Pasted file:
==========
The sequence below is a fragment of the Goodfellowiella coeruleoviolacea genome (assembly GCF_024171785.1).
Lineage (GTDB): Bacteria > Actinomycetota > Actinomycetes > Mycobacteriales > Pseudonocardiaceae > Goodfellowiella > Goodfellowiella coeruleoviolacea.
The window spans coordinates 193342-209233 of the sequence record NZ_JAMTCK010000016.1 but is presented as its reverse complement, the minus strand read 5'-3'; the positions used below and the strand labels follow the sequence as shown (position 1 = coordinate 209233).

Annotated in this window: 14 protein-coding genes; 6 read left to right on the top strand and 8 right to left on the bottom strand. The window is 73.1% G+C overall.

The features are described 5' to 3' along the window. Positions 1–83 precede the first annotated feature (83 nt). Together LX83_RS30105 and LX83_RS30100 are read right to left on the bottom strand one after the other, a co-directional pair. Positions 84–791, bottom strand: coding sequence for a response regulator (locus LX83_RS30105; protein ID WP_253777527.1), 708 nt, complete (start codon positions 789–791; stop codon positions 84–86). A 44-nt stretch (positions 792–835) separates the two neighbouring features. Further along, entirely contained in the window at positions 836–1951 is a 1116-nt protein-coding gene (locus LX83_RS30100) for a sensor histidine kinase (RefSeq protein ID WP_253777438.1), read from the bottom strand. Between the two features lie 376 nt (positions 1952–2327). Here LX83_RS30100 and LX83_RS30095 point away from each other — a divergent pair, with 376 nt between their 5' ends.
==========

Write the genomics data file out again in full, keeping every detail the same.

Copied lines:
The sequence below is a fragment of the Goodfellowiella coeruleoviolacea genome (assembly GCF_024171785.1).
Lineage (GTDB): Bacteria > Actinomycetota > Actinomycetes > Mycobacteriales > Pseudonocardiaceae > Goodfellowiella > Goodfellowiella coeruleoviolacea.
The window spans coordinates 193342-209233 of the sequence record NZ_JAMTCK010000016.1 but is presented as its reverse complement, the minus strand read 5'-3'; the positions used below and the strand labels follow the sequence as shown (position 1 = coordinate 209233).

Annotated in this window: 14 protein-coding genes; 6 read left to right on the top strand and 8 right to left on the bottom strand. The window is 73.1% G+C overall.

The features are described 5' to 3' along the window. Positions 1–83 precede the first annotated feature (83 nt). Together LX83_RS30105 and LX83_RS30100 are read right to left on the bottom strand one after the other, a co-directional pair. Positions 84–791, bottom strand: coding sequence for a response regulator (locus LX83_RS30105; protein ID WP_253777527.1), 708 nt, complete (start codon positions 789–791; stop codon positions 84–86). A 44-nt stretch (positions 792–835) separates the two neighbouring features. Further along, entirely contained in the window at positions 836–1951 is a 1116-nt protein-coding gene (locus LX83_RS30100) for a sensor histidine kinase (RefSeq protein ID WP_253777438.1), read from the bottom strand. Between the two features lie 376 nt (positions 1952–2327). Here LX83_RS30100 and LX83_RS30095 point away from each other — a divergent pair, with 376 nt between their 5' ends.